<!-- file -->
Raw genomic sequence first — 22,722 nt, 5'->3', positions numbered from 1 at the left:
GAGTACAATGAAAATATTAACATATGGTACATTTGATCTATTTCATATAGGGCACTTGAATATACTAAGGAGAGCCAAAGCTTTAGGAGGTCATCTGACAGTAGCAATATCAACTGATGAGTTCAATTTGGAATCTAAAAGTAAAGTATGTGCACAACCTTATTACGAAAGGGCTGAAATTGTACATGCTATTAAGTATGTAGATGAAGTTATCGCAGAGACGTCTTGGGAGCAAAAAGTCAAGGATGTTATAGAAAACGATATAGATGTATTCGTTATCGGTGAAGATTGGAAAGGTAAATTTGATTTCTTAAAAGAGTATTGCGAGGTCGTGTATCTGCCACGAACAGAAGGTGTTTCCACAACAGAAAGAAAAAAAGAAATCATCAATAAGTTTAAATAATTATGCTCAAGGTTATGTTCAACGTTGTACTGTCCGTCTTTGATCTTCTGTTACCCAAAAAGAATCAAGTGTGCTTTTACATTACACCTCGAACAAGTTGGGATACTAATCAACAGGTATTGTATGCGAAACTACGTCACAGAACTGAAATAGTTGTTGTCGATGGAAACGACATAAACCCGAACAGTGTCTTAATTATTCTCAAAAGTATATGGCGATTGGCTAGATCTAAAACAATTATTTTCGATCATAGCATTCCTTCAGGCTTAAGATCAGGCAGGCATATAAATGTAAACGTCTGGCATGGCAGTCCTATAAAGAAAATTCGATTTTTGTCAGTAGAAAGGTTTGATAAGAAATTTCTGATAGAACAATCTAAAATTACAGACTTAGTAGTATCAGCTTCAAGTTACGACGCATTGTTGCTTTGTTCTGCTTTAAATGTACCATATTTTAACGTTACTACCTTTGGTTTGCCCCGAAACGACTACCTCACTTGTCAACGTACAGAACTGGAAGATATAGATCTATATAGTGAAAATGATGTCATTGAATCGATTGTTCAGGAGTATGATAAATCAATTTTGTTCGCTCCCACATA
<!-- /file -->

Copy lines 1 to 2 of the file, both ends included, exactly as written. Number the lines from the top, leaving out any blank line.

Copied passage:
Raw genomic sequence first — 22,722 nt, 5'->3', positions numbered from 1 at the left:
GAGTACAATGAAAATATTAACATATGGTACATTTGATCTATTTCATATAGGGCACTTGAATATACTAAGGAGAGCCAAAGCTTTAGGAGGTCATCTGACAGTAGCAATATCAACTGATGAGTTCAATTTGGAATCTAAAAGTAAAGTATGTGCACAACCTTATTACGAAAGGGCTGAAATTGTACATGCTATTAAGTATGTAGATGAAGTTATCGCAGAGACGTCTTGGGAGCAAAAAGTCAAGGATGTTATAGAAAACGATATAGATGTATTCGTTATCGGTGAAGATTGGAAAGGTAAATTTGATTTCTTAAAAGAGTATTGCGAGGTCGTGTATCTGCCACGAACAGAAGGTGTTTCCACAACAGAAAGAAAAAAAGAAATCATCAATAAGTTTAAATAATTATGCTCAAGGTTATGTTCAACGTTGTACTGTCCGTCTTTGATCTTCTGTTACCCAAAAAGAATCAAGTGTGCTTTTACATTACACCTCGAACAAGTTGGGATACTAATCAACAGGTATTGTATGCGAAACTACGTCACAGAACTGAAATAGTTGTTGTCGATGGAAACGACATAAACCCGAACAGTGTCTTAATTATTCTCAAAAGTATATGGCGATTGGCTAGATCTAAAACAATTATTTTCGATCATAGCATTCCTTCAGGCTTAAGATCAGGCAGGCATATAAATGTAAACGTCTGGCATGGCAGTCCTATAAAGAAAATTCGATTTTTGTCAGTAGAAAGGTTTGATAAGAAATTTCTGATAGAACAATCTAAAATTACAGACTTAGTAGTATCAGCTTCAAGTTACGACGCATTGTTGCTTTGTTCTGCTTTAAATGTACCATATTTTAACGTTACTACCTTTGGTTTGCCCCGAAACGACTACCTCACTTGTCAACGTACAGAACTGGAAGATATAGATCTATATAGTGAAAATGATGTCATTGAATCGATTGTTCAGGAGTATGATAAATCAATTTTGTTCGCTCCCACATA